Nutrition counts even when dining out

Published 12:00 am Tuesday, October 3, 2000

After many years of eating lunch out every workday, I'm "brown-bagging

it", for several reasons:

my favorite buffets have closed or left town; bringing a lunch saves money; and my lunch partner (husband, Bob) is on a diet.

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I've bought an insulated lunchbox and a variety of little plastic refrigerator containers so I'm in business now.

Packed lunches should be nutritious, tasty and most of all, safe.

The two best precautions against the growth of bacteria that cause foodborne illnesses are cleanliness and proper refrigeration.

Cleanliness begins with clean hands, clean preparation surfaces, and clean utensils.

Everything that touches the food should be clean.

The reusuable containers that travel back and forth to school or work should be thoroughly washed each night with hot, soapy water and rinsed well with hot water.

I wash

mine in the dishwasher where the water gets really hot.

Raw fruits and vegetables are a healthy lunch addition and should be thoroughly rinsed under running water (NO SOAP) or washed with one of the new fruit and vegetable wash products.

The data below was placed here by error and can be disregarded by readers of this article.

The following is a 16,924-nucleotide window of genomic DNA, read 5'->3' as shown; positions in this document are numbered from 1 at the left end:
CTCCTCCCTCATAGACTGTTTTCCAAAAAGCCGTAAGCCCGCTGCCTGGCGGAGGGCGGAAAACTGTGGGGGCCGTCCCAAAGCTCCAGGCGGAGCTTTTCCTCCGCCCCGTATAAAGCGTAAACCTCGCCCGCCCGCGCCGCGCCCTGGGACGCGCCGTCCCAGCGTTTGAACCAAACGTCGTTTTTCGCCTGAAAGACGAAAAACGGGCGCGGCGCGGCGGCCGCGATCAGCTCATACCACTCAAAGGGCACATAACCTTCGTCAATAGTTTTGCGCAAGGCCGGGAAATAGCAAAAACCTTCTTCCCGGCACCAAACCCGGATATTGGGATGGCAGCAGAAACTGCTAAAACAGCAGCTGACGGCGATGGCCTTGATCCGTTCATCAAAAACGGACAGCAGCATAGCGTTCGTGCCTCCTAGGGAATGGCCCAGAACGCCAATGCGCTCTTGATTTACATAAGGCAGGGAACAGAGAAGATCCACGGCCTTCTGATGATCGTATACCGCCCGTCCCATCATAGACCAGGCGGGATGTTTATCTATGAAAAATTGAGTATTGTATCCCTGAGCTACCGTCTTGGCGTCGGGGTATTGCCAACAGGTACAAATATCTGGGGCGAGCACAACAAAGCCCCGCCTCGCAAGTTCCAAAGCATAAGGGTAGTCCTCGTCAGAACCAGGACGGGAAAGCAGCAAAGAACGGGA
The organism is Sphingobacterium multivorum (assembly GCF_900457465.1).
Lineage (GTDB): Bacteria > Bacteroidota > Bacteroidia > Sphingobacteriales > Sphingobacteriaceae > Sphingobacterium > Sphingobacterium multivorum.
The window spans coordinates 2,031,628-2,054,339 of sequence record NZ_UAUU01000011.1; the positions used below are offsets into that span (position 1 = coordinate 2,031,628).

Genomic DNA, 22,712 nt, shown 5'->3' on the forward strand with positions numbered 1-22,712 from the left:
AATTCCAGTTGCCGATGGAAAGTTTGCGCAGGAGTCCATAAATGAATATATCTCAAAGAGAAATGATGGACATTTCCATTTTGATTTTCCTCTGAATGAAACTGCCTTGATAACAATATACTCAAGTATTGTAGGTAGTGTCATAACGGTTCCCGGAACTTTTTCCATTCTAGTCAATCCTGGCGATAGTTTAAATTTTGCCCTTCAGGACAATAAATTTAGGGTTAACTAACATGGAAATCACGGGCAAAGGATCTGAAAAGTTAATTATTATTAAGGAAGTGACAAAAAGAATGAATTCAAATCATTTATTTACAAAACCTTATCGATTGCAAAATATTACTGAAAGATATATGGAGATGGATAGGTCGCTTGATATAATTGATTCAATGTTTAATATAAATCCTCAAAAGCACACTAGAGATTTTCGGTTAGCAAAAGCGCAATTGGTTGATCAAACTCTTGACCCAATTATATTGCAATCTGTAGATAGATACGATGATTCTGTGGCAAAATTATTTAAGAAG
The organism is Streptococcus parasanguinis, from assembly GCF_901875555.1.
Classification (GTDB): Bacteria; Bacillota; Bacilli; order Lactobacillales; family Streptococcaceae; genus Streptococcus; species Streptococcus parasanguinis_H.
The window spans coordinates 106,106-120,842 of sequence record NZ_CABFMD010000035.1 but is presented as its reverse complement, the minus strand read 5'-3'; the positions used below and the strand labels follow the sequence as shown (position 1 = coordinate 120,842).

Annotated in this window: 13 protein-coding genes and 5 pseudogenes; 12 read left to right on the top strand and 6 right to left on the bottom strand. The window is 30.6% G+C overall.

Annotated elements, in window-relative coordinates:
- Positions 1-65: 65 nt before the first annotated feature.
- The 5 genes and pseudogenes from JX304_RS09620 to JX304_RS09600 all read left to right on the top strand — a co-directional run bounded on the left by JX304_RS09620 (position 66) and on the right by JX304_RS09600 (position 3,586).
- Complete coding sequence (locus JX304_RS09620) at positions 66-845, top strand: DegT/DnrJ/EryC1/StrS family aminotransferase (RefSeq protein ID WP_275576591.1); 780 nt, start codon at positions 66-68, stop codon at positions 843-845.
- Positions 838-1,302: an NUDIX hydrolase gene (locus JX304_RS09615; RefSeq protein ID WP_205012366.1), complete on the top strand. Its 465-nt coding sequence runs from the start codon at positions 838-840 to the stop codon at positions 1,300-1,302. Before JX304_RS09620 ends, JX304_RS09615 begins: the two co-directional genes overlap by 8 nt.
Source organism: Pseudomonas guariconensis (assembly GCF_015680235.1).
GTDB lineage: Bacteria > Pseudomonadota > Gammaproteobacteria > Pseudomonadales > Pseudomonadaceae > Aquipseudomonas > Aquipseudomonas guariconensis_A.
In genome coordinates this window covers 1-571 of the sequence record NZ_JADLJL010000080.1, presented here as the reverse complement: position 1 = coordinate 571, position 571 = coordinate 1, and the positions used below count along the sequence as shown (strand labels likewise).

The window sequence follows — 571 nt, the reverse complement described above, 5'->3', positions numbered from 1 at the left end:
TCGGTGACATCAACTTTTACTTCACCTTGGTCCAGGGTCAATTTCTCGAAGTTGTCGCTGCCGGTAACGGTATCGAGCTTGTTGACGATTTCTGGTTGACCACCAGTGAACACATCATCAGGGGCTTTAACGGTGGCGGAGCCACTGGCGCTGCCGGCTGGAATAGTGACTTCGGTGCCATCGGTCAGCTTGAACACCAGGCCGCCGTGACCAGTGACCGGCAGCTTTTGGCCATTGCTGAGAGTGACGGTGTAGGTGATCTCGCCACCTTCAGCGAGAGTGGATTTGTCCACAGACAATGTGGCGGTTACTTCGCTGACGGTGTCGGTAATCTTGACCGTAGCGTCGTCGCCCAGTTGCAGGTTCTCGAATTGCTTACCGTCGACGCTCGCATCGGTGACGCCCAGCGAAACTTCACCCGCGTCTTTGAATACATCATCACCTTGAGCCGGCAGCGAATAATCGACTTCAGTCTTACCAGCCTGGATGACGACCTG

Proper refrigeration is essential.

An insulated lunchbox or sack and a freezer gel pack are wise investments.

If you do use a brown bag, make sure that it is packed with a freezer gel pack or a similar cold source if it can't be refrigerated.

Gel packs will keep food cold until lunchtime, but are not recommended for all-day storage, even in an insulated lunchbox.

Food not eaten at lunch should be discarded if it has not been in a refrigerator.

Double bagging the lunch will help stop leaks and improve insulation too; but when you can buy an insulated lunchbox for $6.00 and use it all year, that seems like a better way to go.

To add more "cold", you can freeze a juice box overnight to pack with the lunch.

If you make sandwiches the night before, they should, of course, be refrigerated or frozen overnight.

Teach children to keep their lunch safe.

Remind them to use the refrigerator at school, if one is available to them.

If not, they should keep their lunch out of direct sunlight and away from heaters, even if they use an insulated container.

Explain the importance of washing hands before eating lunch.

If they aren't given the opportunity to wash, you may want to pack one of the hand sanitizer products with their lunch every day.

September is FOOD SAFETY MONTH but it should be uppermost in our minds all year long.

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